Council President Bobby Barr, senior staff members and I met virtually this afternoon with U.S. Rep. Jeff Van Drew to learn more about a proposed wind energy farm in federal waters in the Atlantic Ocean about 15 miles off the coast of southern New Jersey.
The city team continues to do its due diligence by working with federal and state regulators, the wind energy company Ørsted, and other experts to get all the facts and determine our options.
I will continue to communicate with all local stakeholders as the process moves forward. The only piece of this proposed project Ocean City could control would be an easement from a coastal town to bring transmission lines to the mainland.
While Ørsted could take the transmission line elsewhere, this could be a major source of funding for improvement projects in the city.
I want to encourage you all to watch our annual Dr. Martin Luther King Jr. celebration, which will be made available for viewing on www.ocnj.us and OCTV-97 starting at 1 p.m. Monday (Jan. 18).
The event was pre-recorded this year, but as always, one of the highlights will be the recitation of Dr. King’s “I Have a Dream” speech by the Rev. Gregory Johnson.
We also will recognize the volunteerism of three citizens with our Martin Luther King Community Services Awards. Kathy Thompson, Jennifer Bowman and Mike Morrissey have always given much of their time and energy to help others in our community, and each was especially important in this year when the pandemic changed our lives.
Monday’s presentation will include much more on each of these exemplary citizens.
It also will include the recognition of seventh-graders Joseph Heng and Gabrielle Henry and eighth-graders Danna Ramirez and Catie Brooks, who will read their winning essays on the legacy of Dr. King.
The video will remain available on-demand at www.ocnj.us and it will be rebroadcast on OCTV-97 at 9 p.m. Jan. 19, 7 p.m. Jan. 20, 12 p.m. Jan. 21 and 10 a.m. Jan. 23.
At the next meeting on Jan. 28, City Council will consider a proposal to begin flood mitigation efforts on West 17th Street.
The first steps will include studying the effects of groundwater on flooding with the use of piezometers and marking the elevations of all bulkheads.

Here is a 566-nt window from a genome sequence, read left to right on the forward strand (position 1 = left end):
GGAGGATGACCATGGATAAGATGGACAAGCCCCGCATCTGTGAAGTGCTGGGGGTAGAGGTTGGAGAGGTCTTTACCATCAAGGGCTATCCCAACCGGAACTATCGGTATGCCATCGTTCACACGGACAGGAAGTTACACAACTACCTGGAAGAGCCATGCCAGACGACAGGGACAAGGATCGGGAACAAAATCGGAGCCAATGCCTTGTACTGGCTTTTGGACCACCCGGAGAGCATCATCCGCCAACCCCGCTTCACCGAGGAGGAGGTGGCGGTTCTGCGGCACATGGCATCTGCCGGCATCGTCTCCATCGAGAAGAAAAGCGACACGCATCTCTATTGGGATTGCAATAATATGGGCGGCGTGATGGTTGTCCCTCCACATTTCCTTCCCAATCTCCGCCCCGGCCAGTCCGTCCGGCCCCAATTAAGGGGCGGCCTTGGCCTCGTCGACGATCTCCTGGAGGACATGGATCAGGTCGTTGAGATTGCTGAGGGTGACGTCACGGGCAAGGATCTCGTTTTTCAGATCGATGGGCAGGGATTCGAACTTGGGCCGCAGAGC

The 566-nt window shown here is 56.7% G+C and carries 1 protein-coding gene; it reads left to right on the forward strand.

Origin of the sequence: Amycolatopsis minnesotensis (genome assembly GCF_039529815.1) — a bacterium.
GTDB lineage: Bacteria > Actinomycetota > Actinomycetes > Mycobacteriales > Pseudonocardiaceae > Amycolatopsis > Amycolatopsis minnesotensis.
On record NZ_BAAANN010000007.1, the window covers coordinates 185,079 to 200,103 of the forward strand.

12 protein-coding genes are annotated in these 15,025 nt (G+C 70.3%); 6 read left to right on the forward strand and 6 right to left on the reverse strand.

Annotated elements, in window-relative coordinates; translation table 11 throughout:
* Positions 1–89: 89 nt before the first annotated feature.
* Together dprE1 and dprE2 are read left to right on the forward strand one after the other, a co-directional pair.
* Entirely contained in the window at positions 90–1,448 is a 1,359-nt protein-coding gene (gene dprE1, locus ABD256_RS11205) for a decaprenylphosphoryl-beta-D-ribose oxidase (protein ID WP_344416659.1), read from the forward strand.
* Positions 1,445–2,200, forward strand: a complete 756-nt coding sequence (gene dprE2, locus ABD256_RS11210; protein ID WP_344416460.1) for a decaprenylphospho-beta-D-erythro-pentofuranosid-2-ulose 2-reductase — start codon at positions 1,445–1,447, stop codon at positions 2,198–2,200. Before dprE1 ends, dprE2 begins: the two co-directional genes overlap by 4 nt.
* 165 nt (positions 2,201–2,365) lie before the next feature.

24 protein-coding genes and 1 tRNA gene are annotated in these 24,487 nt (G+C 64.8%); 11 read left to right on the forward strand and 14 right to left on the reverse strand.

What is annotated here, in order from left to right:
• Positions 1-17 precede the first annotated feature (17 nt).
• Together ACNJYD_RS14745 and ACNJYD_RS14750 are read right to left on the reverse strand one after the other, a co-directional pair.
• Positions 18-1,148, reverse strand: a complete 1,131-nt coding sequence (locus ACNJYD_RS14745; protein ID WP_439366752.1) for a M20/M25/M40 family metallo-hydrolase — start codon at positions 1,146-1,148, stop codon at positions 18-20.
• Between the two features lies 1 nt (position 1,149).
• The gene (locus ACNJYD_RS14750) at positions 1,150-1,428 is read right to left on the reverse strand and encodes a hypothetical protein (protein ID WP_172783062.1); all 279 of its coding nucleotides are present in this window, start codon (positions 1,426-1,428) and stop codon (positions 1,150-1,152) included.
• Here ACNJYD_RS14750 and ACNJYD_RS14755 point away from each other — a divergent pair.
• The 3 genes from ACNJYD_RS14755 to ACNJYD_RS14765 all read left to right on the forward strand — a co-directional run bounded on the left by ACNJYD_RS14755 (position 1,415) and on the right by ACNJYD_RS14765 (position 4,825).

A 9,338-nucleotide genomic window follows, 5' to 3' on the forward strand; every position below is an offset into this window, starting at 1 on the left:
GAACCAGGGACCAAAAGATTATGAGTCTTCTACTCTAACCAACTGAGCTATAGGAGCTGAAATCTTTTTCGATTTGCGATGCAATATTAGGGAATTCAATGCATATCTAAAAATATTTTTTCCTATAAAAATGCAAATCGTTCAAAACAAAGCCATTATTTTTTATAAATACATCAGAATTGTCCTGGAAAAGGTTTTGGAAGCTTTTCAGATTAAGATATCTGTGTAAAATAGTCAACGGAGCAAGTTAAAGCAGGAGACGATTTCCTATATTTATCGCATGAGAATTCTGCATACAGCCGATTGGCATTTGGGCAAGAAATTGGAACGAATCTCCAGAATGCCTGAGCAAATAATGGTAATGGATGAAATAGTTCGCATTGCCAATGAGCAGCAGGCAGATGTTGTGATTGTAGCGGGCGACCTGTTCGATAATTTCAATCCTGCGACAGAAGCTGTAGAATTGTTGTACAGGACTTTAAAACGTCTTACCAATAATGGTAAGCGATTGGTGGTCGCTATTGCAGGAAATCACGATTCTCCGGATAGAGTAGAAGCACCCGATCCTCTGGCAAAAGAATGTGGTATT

This work will help the city remain on track to coordinate its flood relief efforts with a utility company project to replace sewer mains and add a pumping station.
We also have been able to address some of the issues raised by citizens at our flood mitigation town hall meeting. The standing water around 28th Street and Wesley Avenue was re-routed from an ineffective French drain into the main storm drainage system.
Perforated pipe on 22nd Street between West Avenue and Haven Avenue was replaced with a new solid underground pipeline, eliminating the constant water in the gutter.
A temporary pump was placed at 25th Street and Haven Avenue and has already proven effective in reducing the severity of flooding at that location.
Based on the success of that experiment, a permanent solution is being designed to move the water to the bay.
The county’s wastewater main replacement on Bay Avenue is nearing completion.
But one of the final phases will include detours of southbound traffic on Bay Avenue from Eighth Street to Ninth Street. Drivers leaving the island from the north end should plan to use West Avenue next week.
After the pipeline work is complete, the roadway will be temporarily restored, and final paving will take place in the spring.
COVID-19 vaccinations are now open to all 65-and-overs and people ages 16 to 64 with medical conditions that increase the risk for severe COVID-19.
Please visit www.ocnj.us/covid19 to learn more about how to register to receive the vaccine. Appointments remain limited, but more vaccine is expected to be delivered in the coming weeks, so it’s important to be registered.
I hope you all have a great weekend.
Mayor Jay A. Gillian